Darkjive, dear readers, is strictly a labor of love: simply put, if I love a song from Chicago (or am enamored by a story) I’ll share it.
This is no different.
“This is Our Love Story” (by the Harvey Allison Experience featuring The Whole Truth) is a luscious soul record that lacks a lot of info on the label. A man and a woman serenade one another, voices intertwined like ivy.
Printed on the Truth Is Records release, the year listed is 1980. No city. I suspected that it was at least from the Midwest. No smoking gun collaborators, though. No usual Chicago suspects. No Willie Henderson. No Carl Davis. Not even a Jim Porter.
But one day, hopping around YouTube, I found the following early ’80s music video recorded at the CopHerbox II, which was pronounced “Copper Box” located in….wait for it… Chicago! 117th and Halsted to be exact. The club had a local variety TV show called the Chicago Party.
And so, I present to you: Mr. Ken Allison and Diane Harvey (Harvey Allison Experience, get it?) with “This is Our Love Story”. Watching them perform makes me love the song more. And, dig that scene! In case you want more: local label Numero Group has apparently put out a compilation featuring the music and the visuals of The Chicago Party.
you know you love it. Syl Johnson was a staple at local clubs here in Chicago in the 60s and 70s and this record can still get a crowd moving. This song is famous, arguably, because it’s been sampled so many times; but it is actually the follow up to Syl’s Monster-of-a-hit from 1967, “Sock it To Me” (which fared much better on the local charts).
I like the effects and psychedelic touches on this, as well. If you dig this, too, check out Syl Johnson’s complete anthology, “Complete Mythology” released by local Numero Group (and pictured ).
and for good measure, here’s “Sock it to me”. Jive on!
In the mid-’70s, photographer Michael Abramson set his viewfinder on the South Side of Chicago, specifically the many clubs and lounges that served as Hothouses of street fashion (among them, the legendary High Chaparral and the Showcase Lounge). They reflected where blues, soul and disco collided: a dream of grit and gold lamé. The resulting photos have been compiled into the book A Light on the South Side.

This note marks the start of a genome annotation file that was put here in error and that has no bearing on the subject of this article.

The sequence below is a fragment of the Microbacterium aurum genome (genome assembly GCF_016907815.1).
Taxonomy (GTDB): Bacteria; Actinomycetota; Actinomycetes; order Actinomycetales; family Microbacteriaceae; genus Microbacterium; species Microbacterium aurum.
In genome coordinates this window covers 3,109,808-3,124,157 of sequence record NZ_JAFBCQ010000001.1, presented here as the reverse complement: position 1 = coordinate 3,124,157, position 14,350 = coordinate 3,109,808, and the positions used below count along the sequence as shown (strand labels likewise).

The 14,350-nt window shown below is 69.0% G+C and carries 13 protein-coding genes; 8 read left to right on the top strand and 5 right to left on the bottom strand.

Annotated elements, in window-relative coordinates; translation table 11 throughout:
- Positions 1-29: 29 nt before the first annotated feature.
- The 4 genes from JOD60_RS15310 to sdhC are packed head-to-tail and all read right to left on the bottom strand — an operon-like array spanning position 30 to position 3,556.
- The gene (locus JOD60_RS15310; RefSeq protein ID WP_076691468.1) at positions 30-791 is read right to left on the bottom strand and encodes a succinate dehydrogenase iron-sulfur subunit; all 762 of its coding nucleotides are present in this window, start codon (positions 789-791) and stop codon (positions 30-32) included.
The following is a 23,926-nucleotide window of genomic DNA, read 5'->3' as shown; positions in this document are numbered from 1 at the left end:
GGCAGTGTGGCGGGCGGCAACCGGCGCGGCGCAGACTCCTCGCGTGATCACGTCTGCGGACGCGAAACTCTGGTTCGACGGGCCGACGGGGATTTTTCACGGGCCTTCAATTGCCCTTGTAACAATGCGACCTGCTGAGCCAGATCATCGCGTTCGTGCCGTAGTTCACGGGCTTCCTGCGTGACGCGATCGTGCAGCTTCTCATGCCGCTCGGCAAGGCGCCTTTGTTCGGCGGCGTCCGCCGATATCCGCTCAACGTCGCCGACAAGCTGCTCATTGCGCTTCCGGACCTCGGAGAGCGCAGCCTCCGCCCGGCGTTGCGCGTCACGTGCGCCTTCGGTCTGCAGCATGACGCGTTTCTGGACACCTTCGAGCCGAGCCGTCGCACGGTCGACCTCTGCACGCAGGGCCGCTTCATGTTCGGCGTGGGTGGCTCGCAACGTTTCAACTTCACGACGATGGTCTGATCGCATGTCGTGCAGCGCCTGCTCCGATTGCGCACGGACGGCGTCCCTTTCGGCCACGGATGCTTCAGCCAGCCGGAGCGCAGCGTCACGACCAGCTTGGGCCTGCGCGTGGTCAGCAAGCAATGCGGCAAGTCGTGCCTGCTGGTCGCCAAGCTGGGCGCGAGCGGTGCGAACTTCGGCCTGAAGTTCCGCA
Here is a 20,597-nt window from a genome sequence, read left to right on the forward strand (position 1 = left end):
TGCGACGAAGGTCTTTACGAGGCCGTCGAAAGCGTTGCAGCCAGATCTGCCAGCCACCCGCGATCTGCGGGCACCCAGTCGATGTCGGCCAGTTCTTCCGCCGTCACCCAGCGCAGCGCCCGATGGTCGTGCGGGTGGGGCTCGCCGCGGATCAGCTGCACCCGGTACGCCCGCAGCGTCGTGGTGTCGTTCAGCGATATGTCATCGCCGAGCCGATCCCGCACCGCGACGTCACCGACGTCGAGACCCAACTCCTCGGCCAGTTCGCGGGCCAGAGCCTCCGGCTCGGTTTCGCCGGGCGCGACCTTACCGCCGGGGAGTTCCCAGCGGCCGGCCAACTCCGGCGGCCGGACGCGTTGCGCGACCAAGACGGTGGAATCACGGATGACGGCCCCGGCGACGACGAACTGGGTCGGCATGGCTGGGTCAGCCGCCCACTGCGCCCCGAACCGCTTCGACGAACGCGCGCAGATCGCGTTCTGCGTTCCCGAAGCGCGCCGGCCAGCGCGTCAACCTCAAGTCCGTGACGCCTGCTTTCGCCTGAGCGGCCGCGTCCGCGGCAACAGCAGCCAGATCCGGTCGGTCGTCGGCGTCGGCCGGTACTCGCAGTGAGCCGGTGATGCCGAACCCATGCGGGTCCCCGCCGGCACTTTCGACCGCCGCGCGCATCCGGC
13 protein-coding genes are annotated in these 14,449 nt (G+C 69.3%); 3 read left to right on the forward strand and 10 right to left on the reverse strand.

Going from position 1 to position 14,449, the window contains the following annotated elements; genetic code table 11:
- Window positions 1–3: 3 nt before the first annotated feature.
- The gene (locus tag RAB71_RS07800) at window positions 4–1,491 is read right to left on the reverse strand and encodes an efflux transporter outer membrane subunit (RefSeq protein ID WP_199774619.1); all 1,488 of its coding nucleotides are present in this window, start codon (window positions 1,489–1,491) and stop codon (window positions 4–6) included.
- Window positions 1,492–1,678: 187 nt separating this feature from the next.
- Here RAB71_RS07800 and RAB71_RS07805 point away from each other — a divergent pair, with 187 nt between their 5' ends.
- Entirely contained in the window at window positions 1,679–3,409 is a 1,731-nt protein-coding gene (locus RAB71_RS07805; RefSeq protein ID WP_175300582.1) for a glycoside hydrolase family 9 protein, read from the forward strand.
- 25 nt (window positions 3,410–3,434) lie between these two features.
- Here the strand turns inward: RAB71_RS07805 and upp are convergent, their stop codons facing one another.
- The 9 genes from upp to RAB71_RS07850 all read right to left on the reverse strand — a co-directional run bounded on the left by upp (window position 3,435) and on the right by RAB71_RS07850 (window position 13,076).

The Numero Group presents: A Light On The South Side Release party, Discussion, and Social
Sunday, November 1st 2pm – 6pm
Chicago Cultural Center
Discussion with Michael Abramson and Rick Kogan in the Claudia Cassidy Theater
Reception in the G.A.R. Rotunda
Following the talk there will be a book signing and reception where Intelligentsia Coffee will be serving a special Numero-inspired creation, the 24-Carat Blend, and the Numero staff will be playing South Side classics in the G.A.R. Rotunda.
I, for one, have stared for more than a moment at the forgotten, peeled paint on the side of the 408 Club building over on 79th Street (just East of King Drive). In mid-seventies hipster font, the ad reads “Sheba Disco”, apparently some sort of disco club. I’ve wondered what manner of elephant bells and Quiana was to be found there in its heyday.
In the mid-’70s, photographer Michael Abramson set his viewfinder on the South Side of Chicago, specifically the many clubs and lounges that served as Hothouses of street fashion (among them, the legendary High Chaparral and the Showcase Lounge). They reflected where blues, soul and disco collided: a dream of grit and gold lamé.
Those photos have been compiled inLight: On the South Side, which is set for a November release by local label Numero Group. The package also includes a 17-track vinyl-only comp entitled Pepper’s Jukebox, featuring various local juke joint luminaries including Bobby Rush and Little Mack. Cratediggers, this one also includes the one-time cockroach of Chicago 45rpm collecting: “I’m a Streaker, Baby” by Arlean Brown. Remember that one? Couldn’t even give that one away, it was so plentiful. Anyway, check out the photo gallery, above (from the forthcoming book). Be inspired. Jive on.
The Chicago-based record label Numero Group has brought together several veteran local soul acts from the short-lived (local) Twinight Record label (circa late 60s- early 70s). Among them will be: Renaldo Domino, Syl Johnson, and the Notations. They’ll perform Saturday at the Park West on Armitage Avenue in Chicago. Tomorrow on Chicago Public Radio’s morning show, 848, Richard Steele (great guy, by the way) will interview Syl in anticipation…. good golly. Here’s some clips of revue practice…courtesy of The Chicagoist…. Chicago Soul rides again!!!
from Numero Group’s blog:
While Syl Johnson, the Notations, and Nate Evans perform regularly around the world, Renaldo Domino, the Kaldirons, and the Final Solution haven’t been on stage in over 30 years. In true revue fashion, we’ve hired Chicago’s stalwart Uptown Sound to back the entire performance and expanded their tight rhythm section to include horns, backing vocalists, and strings. The show will be preceded by an interactive slideshow of Chicago soul memorabilia and a DJ set from The Numero Group, followed by an autograph and photo line.